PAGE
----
Continuous Monitoring in Cyber Security and TPRM

Continuous monitoring in third-party risk management (TPRM) and cyber security can be hard to achieve in practice. Find out how to implement it with Risk Ledger.

Continuous Monitoring in Cyber Security and TPRMContinuous Monitoring in Cyber Security and TPRM

Continuous monitoring in third-party risk management (TPRM) is a lofty endeavour, yet hard to achieve in practice. This article sets out how to make it happen.

More than 60% of data breaches have some supply chain component such as a product or service vendor, professional or financial services firm, or perhaps even a customer. Protecting your organisation from a possible risk introduced by such business partners, or even their third-parties, must be a corporate imperative.

The most effective method of ensuring that your supply chain partners are not introducing vulnerabilities into your network or cloud instance, or pose other risks to the confidentiality, integrity or availability of your organisation’s and your customers’ data, is to get as close as possible to a continuous monitoring approach to third-party risk management. Traditional and highly manual point-in-time assessments based on spreadsheets, or even using more digital questionnaire tools, are no longer enough. These assessments, and the relative assurance they provide, could be out of date as soon as they are completed. 

Regulators and security experts are thus increasingly pointing to the need for the continuous monitoring of third-party risk to ensure that critical suppliers don’t come to pose a risk to your organisation, or even to entire sectors. 

But how can this be done? This article will try and shed some light on this question.

What is continuous monitoring in cyber security?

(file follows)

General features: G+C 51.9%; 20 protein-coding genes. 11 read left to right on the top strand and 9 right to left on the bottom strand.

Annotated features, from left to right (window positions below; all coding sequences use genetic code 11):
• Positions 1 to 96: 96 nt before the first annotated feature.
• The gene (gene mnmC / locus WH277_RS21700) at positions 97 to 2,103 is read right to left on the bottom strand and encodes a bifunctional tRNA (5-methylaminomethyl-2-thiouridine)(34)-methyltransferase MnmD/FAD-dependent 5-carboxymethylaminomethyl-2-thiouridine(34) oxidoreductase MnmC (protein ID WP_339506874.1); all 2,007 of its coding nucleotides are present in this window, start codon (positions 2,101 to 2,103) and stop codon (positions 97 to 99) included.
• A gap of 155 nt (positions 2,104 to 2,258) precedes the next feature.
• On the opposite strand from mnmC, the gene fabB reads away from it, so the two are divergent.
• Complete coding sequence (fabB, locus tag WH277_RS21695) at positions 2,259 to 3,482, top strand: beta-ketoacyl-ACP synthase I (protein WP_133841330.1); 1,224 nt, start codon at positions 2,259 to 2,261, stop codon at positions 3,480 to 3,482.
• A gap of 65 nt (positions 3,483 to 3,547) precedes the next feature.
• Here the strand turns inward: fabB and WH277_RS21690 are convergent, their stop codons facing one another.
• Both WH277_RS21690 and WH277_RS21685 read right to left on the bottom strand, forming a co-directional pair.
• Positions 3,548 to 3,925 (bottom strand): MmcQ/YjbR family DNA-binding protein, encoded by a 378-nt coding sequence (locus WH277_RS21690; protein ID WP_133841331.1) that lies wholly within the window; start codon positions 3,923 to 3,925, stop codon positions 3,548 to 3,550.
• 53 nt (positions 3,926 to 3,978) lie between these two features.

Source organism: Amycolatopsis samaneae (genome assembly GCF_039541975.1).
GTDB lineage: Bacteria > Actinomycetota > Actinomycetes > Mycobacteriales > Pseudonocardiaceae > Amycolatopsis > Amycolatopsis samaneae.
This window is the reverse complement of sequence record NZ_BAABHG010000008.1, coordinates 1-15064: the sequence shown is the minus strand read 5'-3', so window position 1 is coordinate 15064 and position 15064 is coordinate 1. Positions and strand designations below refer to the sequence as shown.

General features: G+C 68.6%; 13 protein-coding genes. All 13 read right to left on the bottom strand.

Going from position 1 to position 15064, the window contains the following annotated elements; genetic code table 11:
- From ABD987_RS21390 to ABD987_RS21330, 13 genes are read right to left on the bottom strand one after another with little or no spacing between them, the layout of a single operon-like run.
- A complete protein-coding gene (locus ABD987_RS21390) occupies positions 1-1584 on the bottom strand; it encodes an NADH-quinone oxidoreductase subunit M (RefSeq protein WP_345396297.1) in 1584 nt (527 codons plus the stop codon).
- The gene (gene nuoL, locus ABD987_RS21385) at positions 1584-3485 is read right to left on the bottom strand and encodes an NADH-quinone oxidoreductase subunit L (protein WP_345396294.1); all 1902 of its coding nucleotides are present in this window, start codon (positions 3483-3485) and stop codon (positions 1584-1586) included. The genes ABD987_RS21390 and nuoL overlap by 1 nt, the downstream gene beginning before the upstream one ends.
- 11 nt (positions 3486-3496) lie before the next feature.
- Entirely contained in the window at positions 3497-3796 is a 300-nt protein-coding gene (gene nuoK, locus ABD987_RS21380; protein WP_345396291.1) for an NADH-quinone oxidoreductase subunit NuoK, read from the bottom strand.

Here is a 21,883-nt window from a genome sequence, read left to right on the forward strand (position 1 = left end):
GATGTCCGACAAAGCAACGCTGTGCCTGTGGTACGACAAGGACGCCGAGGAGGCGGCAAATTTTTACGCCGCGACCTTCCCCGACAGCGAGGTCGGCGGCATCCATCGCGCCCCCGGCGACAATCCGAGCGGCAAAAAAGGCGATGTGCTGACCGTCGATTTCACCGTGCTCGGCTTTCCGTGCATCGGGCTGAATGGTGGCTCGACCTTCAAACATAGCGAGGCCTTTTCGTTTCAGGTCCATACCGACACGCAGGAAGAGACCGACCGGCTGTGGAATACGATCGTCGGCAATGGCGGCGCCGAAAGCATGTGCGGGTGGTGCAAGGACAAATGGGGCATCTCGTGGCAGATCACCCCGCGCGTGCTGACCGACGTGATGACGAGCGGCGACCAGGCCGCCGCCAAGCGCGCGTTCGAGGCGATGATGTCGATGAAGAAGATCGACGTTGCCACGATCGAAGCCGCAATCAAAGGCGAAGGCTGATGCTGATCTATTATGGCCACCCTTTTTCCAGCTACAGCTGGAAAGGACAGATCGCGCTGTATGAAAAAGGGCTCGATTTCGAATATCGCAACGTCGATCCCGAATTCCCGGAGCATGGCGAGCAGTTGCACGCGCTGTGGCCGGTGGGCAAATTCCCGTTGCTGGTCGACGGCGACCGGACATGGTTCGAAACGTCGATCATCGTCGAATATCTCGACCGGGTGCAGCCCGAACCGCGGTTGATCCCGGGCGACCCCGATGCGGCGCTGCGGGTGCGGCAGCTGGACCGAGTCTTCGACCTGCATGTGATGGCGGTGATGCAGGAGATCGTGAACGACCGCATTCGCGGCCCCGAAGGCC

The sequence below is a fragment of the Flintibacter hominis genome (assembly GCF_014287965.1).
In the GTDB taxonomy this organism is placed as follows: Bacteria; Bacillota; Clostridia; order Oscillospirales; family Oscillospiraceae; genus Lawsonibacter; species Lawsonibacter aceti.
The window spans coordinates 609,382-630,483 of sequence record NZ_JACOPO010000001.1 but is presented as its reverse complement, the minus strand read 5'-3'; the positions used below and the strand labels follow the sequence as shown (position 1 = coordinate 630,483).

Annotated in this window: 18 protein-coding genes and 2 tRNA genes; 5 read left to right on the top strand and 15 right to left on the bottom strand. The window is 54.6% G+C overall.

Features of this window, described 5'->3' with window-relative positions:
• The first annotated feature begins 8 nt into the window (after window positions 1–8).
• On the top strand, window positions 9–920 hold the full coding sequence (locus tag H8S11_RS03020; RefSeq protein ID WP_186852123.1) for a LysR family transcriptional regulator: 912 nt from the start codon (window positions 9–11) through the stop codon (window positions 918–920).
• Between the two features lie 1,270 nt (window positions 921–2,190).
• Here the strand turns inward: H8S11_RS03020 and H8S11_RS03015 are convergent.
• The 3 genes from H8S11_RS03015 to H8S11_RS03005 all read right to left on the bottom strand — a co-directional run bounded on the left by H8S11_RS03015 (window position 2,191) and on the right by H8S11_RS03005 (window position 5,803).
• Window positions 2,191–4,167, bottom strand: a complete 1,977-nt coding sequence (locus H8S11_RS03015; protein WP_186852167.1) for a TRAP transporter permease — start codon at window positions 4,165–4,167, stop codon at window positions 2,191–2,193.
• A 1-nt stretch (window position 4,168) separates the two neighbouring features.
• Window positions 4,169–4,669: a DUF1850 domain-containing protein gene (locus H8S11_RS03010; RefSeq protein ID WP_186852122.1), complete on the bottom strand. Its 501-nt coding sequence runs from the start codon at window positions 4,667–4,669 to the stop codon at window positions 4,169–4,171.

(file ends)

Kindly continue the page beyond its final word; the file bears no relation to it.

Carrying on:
According to the National Institute of Standards and Technology (NIST), continuous security monitoring means “maintaining ongoing awareness of information security, vulnerabilities, and threats to support organisational risk management decisions.” 

In practice, continuous monitoring has mainly been done by organisations with the aid of tools, including SIEM, Network Detection and Response (NDR) as well as Endpoint Detection and Response (EDR)  tools. They are utilised by organisations for the swift detection of compliance problems and security threats within their own IT infrastructure. Such tools equip SecOps teams with up-to-the-minute data from within their internal IT environments, and supporting vital security functions such as threat intelligence, forensics, root cause analysis, and incident response.

The core pillars of such an approach to continuous monitoring include:

  1. Logs, user & entity behaviour through SIEM
  2. Network traffic through network detection and response (NDR)
  3. Endpoint detection and response (EDR)

What is continuous monitoring in third-party risk management?

In the context of supply chain risk management, however, the term denotes a more ongoing monitoring and thus management of third-party risk that moves beyond mere point-in-time assessments, which are usually done before entering into a new contractual relationship with a third-party service provider, and are, at best, repeated annually.

An increasing number of cyber security regulations now require such continuous monitoring of third-party risk in order to reduce the frequency and impact of supply chain attacks. To name just one recent example, the new EU DORA regulation, covering most financial institutions but also their critical ICT third parties, states that financial services entities covered by the regulation must “establish an appropriate Oversight Framework allowing for a continuous monitoring of the activities of ICT third-party service providers that are critical ICT third-party service providers to financial entities.”

In an ideal situation, achieving continuous monitoring in order to facilitate better and speedier threat detection would require identifying changes in any of the hundreds of relevant security controls across potentially thousands of suppliers and partners simultaneously in real-time. This is hardly a realistic proposition at this stage, especially if the assessments also focus on additional, yet crucial, internal security domains such as Security Governance, HR Security, Business Resilience or Physical Security in addition to Network & Cloud Security or IT operations controls.

So what are the options that currently exist for ensuring a more ongoing monitoring of third-party supplier risks?

How to implement continuous monitoring of third-parties?

The first and most widely used approach to facilitate continuous monitoring in the context of third-party risk management are external vulnerability scanners. These external scanning tools, or vulnerability scanners, are a type of tool that allows organisations to quickly understand the security strength of public-facing systems belonging to a company that they are potentially going to work with.